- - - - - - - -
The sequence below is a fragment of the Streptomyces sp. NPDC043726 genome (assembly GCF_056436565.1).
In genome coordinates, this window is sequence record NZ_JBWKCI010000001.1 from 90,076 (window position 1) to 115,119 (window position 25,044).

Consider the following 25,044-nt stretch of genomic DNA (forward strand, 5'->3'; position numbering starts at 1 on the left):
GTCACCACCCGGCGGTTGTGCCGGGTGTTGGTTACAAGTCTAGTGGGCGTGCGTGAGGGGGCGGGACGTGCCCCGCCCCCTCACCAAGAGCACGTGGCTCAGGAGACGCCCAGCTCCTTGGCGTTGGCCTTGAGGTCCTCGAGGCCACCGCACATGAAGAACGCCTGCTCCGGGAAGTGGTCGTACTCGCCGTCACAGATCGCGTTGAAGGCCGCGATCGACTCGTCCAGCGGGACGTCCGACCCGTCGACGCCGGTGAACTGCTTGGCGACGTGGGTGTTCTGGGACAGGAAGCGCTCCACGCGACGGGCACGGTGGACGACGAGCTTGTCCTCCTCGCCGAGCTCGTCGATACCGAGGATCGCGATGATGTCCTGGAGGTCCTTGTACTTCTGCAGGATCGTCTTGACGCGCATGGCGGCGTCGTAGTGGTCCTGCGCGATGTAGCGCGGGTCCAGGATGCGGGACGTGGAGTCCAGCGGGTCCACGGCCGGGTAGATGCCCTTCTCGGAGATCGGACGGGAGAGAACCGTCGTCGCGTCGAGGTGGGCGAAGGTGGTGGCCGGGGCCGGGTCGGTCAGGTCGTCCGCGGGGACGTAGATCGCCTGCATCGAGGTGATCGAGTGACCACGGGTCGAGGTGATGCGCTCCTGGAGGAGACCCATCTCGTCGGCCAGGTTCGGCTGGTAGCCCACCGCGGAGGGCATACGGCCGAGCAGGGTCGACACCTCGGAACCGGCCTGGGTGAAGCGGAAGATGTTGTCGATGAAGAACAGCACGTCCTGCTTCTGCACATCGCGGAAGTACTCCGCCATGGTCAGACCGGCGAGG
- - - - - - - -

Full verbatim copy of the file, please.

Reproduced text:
The sequence below is a fragment of the Streptomyces sp. NPDC043726 genome (assembly GCF_056436565.1).
In genome coordinates, this window is sequence record NZ_JBWKCI010000001.1 from 90,076 (window position 1) to 115,119 (window position 25,044).

Consider the following 25,044-nt stretch of genomic DNA (forward strand, 5'->3'; position numbering starts at 1 on the left):
GTCACCACCCGGCGGTTGTGCCGGGTGTTGGTTACAAGTCTAGTGGGCGTGCGTGAGGGGGCGGGACGTGCCCCGCCCCCTCACCAAGAGCACGTGGCTCAGGAGACGCCCAGCTCCTTGGCGTTGGCCTTGAGGTCCTCGAGGCCACCGCACATGAAGAACGCCTGCTCCGGGAAGTGGTCGTACTCGCCGTCACAGATCGCGTTGAAGGCCGCGATCGACTCGTCCAGCGGGACGTCCGACCCGTCGACGCCGGTGAACTGCTTGGCGACGTGGGTGTTCTGGGACAGGAAGCGCTCCACGCGACGGGCACGGTGGACGACGAGCTTGTCCTCCTCGCCGAGCTCGTCGATACCGAGGATCGCGATGATGTCCTGGAGGTCCTTGTACTTCTGCAGGATCGTCTTGACGCGCATGGCGGCGTCGTAGTGGTCCTGCGCGATGTAGCGCGGGTCCAGGATGCGGGACGTGGAGTCCAGCGGGTCCACGGCCGGGTAGATGCCCTTCTCGGAGATCGGACGGGAGAGAACCGTCGTCGCGTCGAGGTGGGCGAAGGTGGTGGCCGGGGCCGGGTCGGTCAGGTCGTCCGCGGGGACGTAGATCGCCTGCATCGAGGTGATCGAGTGACCACGGGTCGAGGTGATGCGCTCCTGGAGGAGACCCATCTCGTCGGCCAGGTTCGGCTGGTAGCCCACCGCGGAGGGCATACGGCCGAGCAGGGTCGACACCTCGGAACCGGCCTGGGTGAAGCGGAAGATGTTGTCGATGAAGAACAGCACGTCCTGCTTCTGCACATCGCGGAAGTACTCCGCCATGGTCAGACCGGCGAGG